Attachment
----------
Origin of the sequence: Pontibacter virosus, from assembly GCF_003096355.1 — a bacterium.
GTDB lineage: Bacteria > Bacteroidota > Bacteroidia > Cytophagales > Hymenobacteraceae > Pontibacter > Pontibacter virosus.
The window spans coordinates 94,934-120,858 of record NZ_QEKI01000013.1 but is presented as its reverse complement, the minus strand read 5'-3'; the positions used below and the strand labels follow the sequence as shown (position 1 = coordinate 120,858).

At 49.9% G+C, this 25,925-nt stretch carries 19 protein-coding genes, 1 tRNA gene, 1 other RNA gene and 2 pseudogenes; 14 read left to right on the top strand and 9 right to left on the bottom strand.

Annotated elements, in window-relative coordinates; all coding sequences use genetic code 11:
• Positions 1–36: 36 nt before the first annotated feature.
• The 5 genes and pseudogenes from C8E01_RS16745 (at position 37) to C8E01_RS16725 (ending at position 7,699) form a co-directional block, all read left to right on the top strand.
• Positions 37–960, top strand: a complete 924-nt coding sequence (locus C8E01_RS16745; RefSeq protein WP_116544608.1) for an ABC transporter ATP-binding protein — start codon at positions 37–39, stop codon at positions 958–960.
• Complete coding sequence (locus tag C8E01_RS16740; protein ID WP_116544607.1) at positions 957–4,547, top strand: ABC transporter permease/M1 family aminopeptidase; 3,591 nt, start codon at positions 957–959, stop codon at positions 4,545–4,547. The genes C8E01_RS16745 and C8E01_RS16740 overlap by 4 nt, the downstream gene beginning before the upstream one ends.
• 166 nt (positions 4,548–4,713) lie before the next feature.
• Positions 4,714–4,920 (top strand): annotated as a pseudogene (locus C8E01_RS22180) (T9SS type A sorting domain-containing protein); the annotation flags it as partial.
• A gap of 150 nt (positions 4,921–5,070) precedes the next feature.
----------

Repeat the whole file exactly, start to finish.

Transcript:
Origin of the sequence: Pontibacter virosus, from assembly GCF_003096355.1 — a bacterium.
GTDB lineage: Bacteria > Bacteroidota > Bacteroidia > Cytophagales > Hymenobacteraceae > Pontibacter > Pontibacter virosus.
The window spans coordinates 94,934-120,858 of record NZ_QEKI01000013.1 but is presented as its reverse complement, the minus strand read 5'-3'; the positions used below and the strand labels follow the sequence as shown (position 1 = coordinate 120,858).

At 49.9% G+C, this 25,925-nt stretch carries 19 protein-coding genes, 1 tRNA gene, 1 other RNA gene and 2 pseudogenes; 14 read left to right on the top strand and 9 right to left on the bottom strand.

Annotated elements, in window-relative coordinates; all coding sequences use genetic code 11:
• Positions 1–36: 36 nt before the first annotated feature.
• The 5 genes and pseudogenes from C8E01_RS16745 (at position 37) to C8E01_RS16725 (ending at position 7,699) form a co-directional block, all read left to right on the top strand.
• Positions 37–960, top strand: a complete 924-nt coding sequence (locus C8E01_RS16745; RefSeq protein WP_116544608.1) for an ABC transporter ATP-binding protein — start codon at positions 37–39, stop codon at positions 958–960.
• Complete coding sequence (locus tag C8E01_RS16740; protein ID WP_116544607.1) at positions 957–4,547, top strand: ABC transporter permease/M1 family aminopeptidase; 3,591 nt, start codon at positions 957–959, stop codon at positions 4,545–4,547. The genes C8E01_RS16745 and C8E01_RS16740 overlap by 4 nt, the downstream gene beginning before the upstream one ends.
• 166 nt (positions 4,548–4,713) lie before the next feature.
• Positions 4,714–4,920 (top strand): annotated as a pseudogene (locus C8E01_RS22180) (T9SS type A sorting domain-containing protein); the annotation flags it as partial.
• A gap of 150 nt (positions 4,921–5,070) precedes the next feature.